Posted April 19, 2019 in Articles
As families prepare for the Passover seder, it can be difficult for those without special needs to take the time to consider how to make the seder more inclusive for those who have them.
Ilana Hoffer Skoff, executive director of Milestones Autism Resources in Warrensville Heights; Dassi Shtern, director of SEGULA in Cleveland Heights; and Amy Pincus, Kulanu principal and family support specialist at Friendship Circle of Cleveland in Pepper Pike, said one thing a family that is hosting a seder should do when inviting a family that has a member who has special needs or has different needs is to have a conversation with the other family about what to expect during the seder.
“If you are hosting the seder, share with the family what generally happens during the seder,” Skoff said. “Explain the timing of when dinner will be served, what the menu will be and how long you expect the seder. Consider having a quiet space in the house for the person with special needs to take a break from the table if they are feeling overwhelmed."
“Ask what foods and drinks the person prefers. If you are willing, invite the person with special needs and their parent or caregiver over to your home so they can see where they will be going. Letting them walk in and see where dinner will take place and where a quiet space has been designated may help to alleviate potential anxiety the person with special needs may have.”
Shtern agreed and said asking the family that will be visiting what they and their family members are comfortable with is a good start. She said even a small gesture such as having a spare room available for a family member to duck into when they’re overwhelmed can go a long way.
“Another thing too is making (the seder) as interactive as possible,” she said. “(Family members with special needs) want to be actively engaged like everyone else. It might mean having a Haggadah with good visuals in it, so they can look at the pictures ... I don’t think there’s a ‘wrong way’ (to host a Passover seder), I think the more you can engage them, the better and I think sometimes that takes thinking outside of the box. Yes, Pesach and seder is all about tradition and hugely important, but ultimately, it’s all about telling a story.”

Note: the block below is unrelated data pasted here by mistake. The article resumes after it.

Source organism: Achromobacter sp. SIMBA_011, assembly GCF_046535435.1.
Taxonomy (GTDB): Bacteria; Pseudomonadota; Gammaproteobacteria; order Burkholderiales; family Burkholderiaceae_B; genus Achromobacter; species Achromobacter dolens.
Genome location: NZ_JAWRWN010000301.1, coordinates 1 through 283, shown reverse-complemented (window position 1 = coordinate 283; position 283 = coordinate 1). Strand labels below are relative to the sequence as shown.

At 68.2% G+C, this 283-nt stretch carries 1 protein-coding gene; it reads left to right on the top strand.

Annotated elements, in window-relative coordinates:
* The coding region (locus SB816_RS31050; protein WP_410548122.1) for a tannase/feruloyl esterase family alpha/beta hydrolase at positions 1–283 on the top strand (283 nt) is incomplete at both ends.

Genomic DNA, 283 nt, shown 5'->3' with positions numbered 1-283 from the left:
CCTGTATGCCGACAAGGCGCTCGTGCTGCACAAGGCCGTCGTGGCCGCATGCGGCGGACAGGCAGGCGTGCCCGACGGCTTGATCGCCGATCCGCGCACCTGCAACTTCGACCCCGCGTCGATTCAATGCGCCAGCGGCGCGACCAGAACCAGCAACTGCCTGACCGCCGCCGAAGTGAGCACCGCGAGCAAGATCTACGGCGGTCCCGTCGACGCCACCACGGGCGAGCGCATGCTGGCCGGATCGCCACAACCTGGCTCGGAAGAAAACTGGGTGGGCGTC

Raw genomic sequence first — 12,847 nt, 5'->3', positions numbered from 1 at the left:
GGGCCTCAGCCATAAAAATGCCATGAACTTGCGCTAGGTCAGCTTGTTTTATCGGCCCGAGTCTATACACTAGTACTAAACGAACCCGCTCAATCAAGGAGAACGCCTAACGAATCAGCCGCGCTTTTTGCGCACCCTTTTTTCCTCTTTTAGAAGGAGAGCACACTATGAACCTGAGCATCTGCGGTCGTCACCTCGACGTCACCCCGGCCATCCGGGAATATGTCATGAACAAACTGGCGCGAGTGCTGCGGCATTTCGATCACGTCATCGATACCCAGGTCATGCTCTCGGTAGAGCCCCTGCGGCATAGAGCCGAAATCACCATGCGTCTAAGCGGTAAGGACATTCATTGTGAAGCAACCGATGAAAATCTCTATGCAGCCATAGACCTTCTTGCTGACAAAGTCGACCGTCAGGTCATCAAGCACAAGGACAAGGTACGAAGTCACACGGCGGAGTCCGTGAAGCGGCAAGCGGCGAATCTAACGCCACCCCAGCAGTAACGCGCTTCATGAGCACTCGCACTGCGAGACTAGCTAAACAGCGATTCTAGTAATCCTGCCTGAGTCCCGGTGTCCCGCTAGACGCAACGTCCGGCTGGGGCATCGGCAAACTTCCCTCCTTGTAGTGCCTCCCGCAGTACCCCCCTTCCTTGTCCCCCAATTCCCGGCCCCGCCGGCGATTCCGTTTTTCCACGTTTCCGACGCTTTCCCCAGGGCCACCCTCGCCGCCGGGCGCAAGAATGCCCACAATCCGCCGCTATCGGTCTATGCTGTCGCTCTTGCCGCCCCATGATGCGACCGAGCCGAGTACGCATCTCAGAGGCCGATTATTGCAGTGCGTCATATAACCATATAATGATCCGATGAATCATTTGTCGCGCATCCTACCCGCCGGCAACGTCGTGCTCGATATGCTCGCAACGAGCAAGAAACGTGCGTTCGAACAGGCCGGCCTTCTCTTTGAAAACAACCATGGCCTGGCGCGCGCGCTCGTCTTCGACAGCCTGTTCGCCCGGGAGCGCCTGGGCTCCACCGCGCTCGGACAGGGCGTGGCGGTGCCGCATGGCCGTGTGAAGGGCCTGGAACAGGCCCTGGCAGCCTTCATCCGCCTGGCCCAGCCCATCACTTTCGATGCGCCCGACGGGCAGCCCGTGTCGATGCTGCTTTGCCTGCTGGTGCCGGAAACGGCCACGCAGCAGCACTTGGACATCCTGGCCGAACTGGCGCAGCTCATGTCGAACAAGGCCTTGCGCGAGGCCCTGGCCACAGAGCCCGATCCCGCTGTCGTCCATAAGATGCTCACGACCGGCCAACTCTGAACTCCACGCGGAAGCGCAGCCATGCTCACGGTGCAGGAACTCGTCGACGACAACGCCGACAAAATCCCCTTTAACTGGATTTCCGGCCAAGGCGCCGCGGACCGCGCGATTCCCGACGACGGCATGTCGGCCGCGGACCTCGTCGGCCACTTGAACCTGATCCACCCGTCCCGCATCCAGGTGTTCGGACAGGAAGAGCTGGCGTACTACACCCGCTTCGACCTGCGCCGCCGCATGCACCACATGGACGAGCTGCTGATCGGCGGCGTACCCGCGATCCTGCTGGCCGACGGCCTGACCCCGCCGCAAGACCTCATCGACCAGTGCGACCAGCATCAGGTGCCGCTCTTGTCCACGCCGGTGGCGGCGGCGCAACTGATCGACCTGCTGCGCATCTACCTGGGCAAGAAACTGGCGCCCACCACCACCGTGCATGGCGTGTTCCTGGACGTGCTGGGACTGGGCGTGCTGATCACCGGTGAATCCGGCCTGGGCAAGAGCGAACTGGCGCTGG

Pincus said it was important not to generalize people who are different, her preferred term for those with special needs, because like everyone else, each person is different and asking them what would make them most comfortable during the seder would be best.
“I would encourage people who are having someone at the seder with differences ... to really be open and talk with the parents and ask the parents, ‘What can we do to make the seder experience most comfortable for your child and for you?’” Pincus said.
“And being very, very open and not making any assumptions. Because a lot of times what people do is we make assumptions about what people might need or might want and that can end up flipping on its tail because we may end up making accommodations that are not the right ones and though the intention is only good, it can end up really offending. So the best thing to do is to communicate, to be open and to say, ‘We want this experience to be welcoming and we want it to be enjoyable for you. Let us know what we can do to make that happen.’ The seder experience is really something that every Jewish person is commanded to do. It’s something we should all do, all Jews, regardless of anything. It’s a communal experience and so no one should ever be left out, especially when we’re talking about a seder, because that’s exactly what the greatest lesson of Pesach is.”